I think we get so used to various interests all pushing their definition of “healthy”, that they all get combined into either no meaning or completely unattainable. ;)

      • Yeah, I get what you mean by that. I think “healthy” is probably like “Sexy” when it comes to marketing. If on subliminal level you can convince people it makes you immortal and gets you laid a lot you can sell it.

        I do think “healthy” involves enjoying a treat sometimes, too.

        • I think “healthy” is probably like “Sexy” when it comes to marketing.

          *giggle*

          No wonder they push that if you’re healthy you’re sexy — it’s twice the enticement!

          I do think “healthy” involves enjoying a treat sometimes, too.

          Certainly. Feasts are traditional in most cultures for a reason.

          I’ve also noticed that when I’m really craving foods commonly known as “treats” I’m either really stressed, sick, have missed a meal, or missed out on sleep. I think that’s my body’s way of saying, “HEY! Yo! We’re using up lots of energy here!” :)

  2. You might like a book called ‘Ratio’ by Michael Ruhlman. Most cooking is a chemical reaction in one way or another, and to feed the necessary reactions you need the right volumes of one thing to another (simplifying a lot). Often it’s easiest to remember, as you demonstrated, the ratios of one thing to another rather than specific weights or volumes. For example, you make a roux with equal amounts of butter and flour (by weight), a mirepoix with a fixed ratio of one vegetable to another…Ratio is a very good book full of practical examples of how these things all fit together. And it’s the sort of stuff that allows you to experiment in the kitchen with confidence that you’ll get something that works in the end.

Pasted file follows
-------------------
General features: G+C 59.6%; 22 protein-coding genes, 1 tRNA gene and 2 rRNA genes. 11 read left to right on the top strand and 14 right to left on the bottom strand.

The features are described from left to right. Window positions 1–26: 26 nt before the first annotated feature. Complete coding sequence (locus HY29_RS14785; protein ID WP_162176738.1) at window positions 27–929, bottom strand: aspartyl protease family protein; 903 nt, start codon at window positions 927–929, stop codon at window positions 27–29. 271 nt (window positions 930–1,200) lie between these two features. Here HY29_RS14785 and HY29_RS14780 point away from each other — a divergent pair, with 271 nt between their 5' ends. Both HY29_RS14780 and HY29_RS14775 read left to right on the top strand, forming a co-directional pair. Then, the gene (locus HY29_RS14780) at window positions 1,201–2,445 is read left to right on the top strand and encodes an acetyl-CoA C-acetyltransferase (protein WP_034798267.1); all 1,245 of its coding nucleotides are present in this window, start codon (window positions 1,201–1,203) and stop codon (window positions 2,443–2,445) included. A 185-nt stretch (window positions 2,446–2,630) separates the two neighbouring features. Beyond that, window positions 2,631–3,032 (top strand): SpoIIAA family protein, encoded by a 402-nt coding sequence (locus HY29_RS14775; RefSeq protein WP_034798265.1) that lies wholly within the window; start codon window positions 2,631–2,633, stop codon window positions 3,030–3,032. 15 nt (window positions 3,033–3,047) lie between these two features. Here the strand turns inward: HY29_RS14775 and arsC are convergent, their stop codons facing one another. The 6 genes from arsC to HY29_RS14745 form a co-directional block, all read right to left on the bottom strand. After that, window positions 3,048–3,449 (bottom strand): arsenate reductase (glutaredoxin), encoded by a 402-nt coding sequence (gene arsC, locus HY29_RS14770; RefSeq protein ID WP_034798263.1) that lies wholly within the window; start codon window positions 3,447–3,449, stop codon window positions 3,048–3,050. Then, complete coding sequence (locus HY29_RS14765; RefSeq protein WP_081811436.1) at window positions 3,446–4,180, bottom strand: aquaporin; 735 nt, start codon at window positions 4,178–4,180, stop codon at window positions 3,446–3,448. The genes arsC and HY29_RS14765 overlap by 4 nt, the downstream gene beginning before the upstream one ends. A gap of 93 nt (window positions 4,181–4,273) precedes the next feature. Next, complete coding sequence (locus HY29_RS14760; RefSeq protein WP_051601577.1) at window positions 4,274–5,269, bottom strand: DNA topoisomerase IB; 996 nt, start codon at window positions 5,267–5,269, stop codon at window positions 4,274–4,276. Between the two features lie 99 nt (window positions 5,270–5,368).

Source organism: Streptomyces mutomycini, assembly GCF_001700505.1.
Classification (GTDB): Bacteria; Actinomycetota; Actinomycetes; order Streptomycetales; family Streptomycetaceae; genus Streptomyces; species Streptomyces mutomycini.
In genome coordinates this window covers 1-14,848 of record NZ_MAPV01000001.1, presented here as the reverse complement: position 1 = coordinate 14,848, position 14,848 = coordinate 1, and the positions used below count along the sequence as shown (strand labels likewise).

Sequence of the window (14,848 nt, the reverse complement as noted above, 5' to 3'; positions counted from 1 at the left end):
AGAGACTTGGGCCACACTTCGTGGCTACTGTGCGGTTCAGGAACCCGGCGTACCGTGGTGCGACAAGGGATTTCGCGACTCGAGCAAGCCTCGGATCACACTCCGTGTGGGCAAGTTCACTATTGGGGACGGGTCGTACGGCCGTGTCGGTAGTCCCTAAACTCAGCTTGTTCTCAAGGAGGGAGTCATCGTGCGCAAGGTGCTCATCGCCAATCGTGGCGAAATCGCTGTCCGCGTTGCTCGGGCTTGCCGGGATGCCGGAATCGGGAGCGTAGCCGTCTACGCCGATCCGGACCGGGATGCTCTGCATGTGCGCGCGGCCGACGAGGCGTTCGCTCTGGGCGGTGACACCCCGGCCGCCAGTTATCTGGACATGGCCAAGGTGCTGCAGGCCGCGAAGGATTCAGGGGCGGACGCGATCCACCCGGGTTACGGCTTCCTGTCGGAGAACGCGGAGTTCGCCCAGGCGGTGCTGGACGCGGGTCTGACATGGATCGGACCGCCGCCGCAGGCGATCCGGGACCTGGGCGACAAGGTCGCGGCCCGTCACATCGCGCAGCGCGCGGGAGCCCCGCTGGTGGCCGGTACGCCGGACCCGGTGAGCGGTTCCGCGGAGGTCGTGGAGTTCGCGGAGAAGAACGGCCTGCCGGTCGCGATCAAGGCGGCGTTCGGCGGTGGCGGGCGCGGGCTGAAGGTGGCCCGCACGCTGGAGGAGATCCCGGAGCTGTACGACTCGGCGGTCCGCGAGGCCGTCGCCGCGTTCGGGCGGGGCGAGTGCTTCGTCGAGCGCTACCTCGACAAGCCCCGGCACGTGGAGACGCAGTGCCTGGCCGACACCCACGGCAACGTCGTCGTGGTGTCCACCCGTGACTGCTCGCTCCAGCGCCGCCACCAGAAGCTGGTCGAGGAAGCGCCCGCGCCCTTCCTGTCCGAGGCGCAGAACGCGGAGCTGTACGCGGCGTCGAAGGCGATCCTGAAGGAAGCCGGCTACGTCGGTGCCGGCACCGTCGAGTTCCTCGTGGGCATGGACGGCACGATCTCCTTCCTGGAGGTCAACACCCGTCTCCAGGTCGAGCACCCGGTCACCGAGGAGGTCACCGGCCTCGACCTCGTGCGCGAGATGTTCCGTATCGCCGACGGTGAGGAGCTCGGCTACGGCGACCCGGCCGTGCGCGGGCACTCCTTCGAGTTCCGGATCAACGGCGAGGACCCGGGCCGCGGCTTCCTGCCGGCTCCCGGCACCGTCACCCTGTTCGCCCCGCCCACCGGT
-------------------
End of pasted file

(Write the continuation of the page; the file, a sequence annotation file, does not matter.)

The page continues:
At the same time, two of the best investments in the area of kitchen gadgets are a set of digital scales and a digital probe thermometer. Digital because the analogue versions are nowhere near as accurate and often way more expensive. You should be able to get both in a restaurant supply store or an electronics hobby store.

    With accurate tools you take out guesswork. Now, while people with experience will tell you that they can do a better job by eye, or by feel, they are mostly fooling themselves. The only way to tell a roast has reached the right temperature is with a probe thermometer. Judging flour by volume is hopeless.

  3. I love eating whatever sounds good! Sometimes it gets me some odd looks, like when the only thing that sounds good is garbanzo beans and quinoa, but whatever. Making up recipes on the fly has become a joy (when I have time) lately. I’ve become especially fond of experimenting with spices.

    Not that tonight is terribly experimental…but sometimes I just want something tried, true, and delicious. I’m baking a whole chicken with onion, sea salt, pepper and rosemary. Yummy!

  4. It really does feel so freeing to be able to just unleash your creative side and add whatever you want to your meal as you cook it. Dieting kills that and sucks all of the pleasure out of the experience of a meal.

  5. I grew up without a microwave and hardly knew anything but homecooked meals, so counting calories always seemed like this nigh impossible feat based on inaccurate science to me and I had no idea how anybody could possibly think it made sense. If I had known that there was such a thing as bottled pasta sauce, I might have understood …

  6. Pingback: March Round-Up « Living ~400lbs